As the name suggests, maple syrup is based on the tree sap of some maple varieties, namely the red maple, sugar maple, and black maple. The sweet taste of this amber liquid is imparted by sucrose present in the sap. Nutrition wise, this syrup contains low calories, and is loaded with healthy nutrients. You can serve this with waffles, toast, pancakes, and oatmeal, or add in baking goodies and cakes.
The watery sap from a mature maple tree is used for making maple syrup. If you have mature maple trees at home, you can extract sap and make good quality maple syrup. In general, maple trees cultivated in cold climates store excess amounts of starch during the dormant season, i.e. cold winter months, which is then converted into sugar with the arrival of spring. The simpler sugar from the roots and trunk are released to the sap for distribution to the remaining plants parts.
Just like extraction of latex from rubber tree, maple tree is first tapped for collection of sap. To prepare maple syrup, the sap is evaporated till it thickens to the desired consistency. Another method is to make the syrup with brown sugar, granulated sugar, and maple flavoring agent. This artificial maple syrup also tastes good for serving with toast and waffles. However, this sugar loaded syrup is not suggested for use in healthy drinks.
- The amount of watery sap yielded from a maple varies greatly depending upon the tree size, season, tapping technique, and duration. On an average, a mature tree gives about 5 to 15 gallons sap per tapping.
- As expected, the tree sap is a mixture of water, sugar, salt, and minerals. Hence, it is evaporated to make a concentrated liquid. For making a quart of maple syrup, you will need approximately 10 gallons of maple sap, extracted from January to March.
- Before you start with the actual method making the maple syrup, gather the required supplies, plastic or metal buckets with lid, plastic, or metal spout for drawing sap, power drill machine (½ inch bit and at least 4 inches length), wide mouthed pan, and candy thermometer.
- In case, you have several red maple trees, select the ones having a trunk size of about 10 inches. Large maple trees with their diameter ranging between 20 to 25 inches can have two spouts for collecting maple sap. You can place three spouts for trees having more than a 25 inch diameter.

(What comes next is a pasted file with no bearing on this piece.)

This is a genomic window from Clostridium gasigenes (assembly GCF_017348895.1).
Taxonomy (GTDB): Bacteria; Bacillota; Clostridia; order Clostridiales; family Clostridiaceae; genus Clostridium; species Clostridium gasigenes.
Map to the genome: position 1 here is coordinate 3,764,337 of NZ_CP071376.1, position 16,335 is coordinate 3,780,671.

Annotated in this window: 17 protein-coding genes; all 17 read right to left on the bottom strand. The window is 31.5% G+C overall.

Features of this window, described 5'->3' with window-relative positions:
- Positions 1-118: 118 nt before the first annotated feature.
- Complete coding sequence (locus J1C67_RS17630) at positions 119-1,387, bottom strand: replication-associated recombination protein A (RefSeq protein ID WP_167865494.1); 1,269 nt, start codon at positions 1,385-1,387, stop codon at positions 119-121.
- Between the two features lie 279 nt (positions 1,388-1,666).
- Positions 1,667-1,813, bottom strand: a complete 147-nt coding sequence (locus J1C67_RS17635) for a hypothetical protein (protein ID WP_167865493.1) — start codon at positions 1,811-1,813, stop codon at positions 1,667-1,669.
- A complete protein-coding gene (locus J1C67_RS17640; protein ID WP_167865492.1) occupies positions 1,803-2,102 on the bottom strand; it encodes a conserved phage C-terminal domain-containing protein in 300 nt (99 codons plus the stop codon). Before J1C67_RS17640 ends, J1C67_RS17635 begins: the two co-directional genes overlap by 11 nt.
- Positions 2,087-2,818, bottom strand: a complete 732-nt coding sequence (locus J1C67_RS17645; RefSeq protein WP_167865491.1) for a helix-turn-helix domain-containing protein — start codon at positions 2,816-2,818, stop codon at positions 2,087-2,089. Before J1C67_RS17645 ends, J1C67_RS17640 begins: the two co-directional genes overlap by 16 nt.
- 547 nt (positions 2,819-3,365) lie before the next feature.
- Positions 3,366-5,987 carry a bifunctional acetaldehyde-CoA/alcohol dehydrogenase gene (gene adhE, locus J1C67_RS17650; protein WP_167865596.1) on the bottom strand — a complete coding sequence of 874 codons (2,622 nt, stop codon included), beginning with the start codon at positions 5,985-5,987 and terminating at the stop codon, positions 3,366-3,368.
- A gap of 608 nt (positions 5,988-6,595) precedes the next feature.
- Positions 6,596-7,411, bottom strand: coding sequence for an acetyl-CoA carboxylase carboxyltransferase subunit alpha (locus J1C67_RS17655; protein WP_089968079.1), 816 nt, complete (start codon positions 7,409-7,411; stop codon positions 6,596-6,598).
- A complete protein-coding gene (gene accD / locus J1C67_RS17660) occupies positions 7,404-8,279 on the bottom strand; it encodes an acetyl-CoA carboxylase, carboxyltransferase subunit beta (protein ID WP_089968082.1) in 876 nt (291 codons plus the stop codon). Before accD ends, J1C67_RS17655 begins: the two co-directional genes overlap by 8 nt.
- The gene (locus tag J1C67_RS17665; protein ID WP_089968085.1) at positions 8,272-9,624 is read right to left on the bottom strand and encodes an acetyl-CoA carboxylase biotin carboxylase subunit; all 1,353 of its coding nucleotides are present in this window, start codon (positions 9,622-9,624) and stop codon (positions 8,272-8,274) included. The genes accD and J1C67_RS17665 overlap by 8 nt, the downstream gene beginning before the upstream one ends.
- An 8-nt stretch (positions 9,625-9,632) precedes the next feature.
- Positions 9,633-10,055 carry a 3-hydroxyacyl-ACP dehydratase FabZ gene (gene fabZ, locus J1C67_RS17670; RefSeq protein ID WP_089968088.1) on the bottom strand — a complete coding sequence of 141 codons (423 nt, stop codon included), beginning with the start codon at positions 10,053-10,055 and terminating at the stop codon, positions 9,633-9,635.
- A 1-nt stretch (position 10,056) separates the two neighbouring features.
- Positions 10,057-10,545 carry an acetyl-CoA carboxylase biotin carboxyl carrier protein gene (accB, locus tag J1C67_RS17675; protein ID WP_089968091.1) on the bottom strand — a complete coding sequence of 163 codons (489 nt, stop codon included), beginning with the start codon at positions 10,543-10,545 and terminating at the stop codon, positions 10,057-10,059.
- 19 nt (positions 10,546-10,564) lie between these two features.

- To begin with, select a solid site in the tree trunk, about 4 inches from the ground level. Make sure that the chosen spot for drilling hole is not soft or damaged for any reason. If you have collected maple sap before, select a spot away from the previous holes.
- With the new drill bit, make a hole approximately 2 inches deep inside the tree trunk. Position the spout in the hole, ensuring that it reaches the tree sap. Following this, secure the bucket just below the spout, and see if drops of sap fall in the bucket.
- Put the lid on to avoid accumulation of dust and insects in the collected maple sap. Once you get sufficient amount of sap, transfer it in a pan and start heating. Continue heating till the liquid starts boiling. Also, you can add leftover sap (if any) in the pan as the liquid evaporates.
- When the liquid begins boiling, remove foam and impurities from the top surface. A simple tip to avoid burning of maple sap is maintain at least 1½ inches of liquid from the bottom of pan. After some time, the sap will concentrate and become highly viscous.
- Check the temperature and see if it is 7° higher than boiling temperature of water. If the candy thermometer shows the same reading, carefully remove maple syrup from heat and filter it through an Orlon filter. Allow it to cool down to 180°F before packaging.
Today, this syrup is highly publicized as the main ingredient for master cleanse diet, which most of us know about. Whether you need it to cleanse your system, or just to serve with your waffle, try making your own syrup. With homemade maple syrup, you can be sure about the absence of preservative and additives.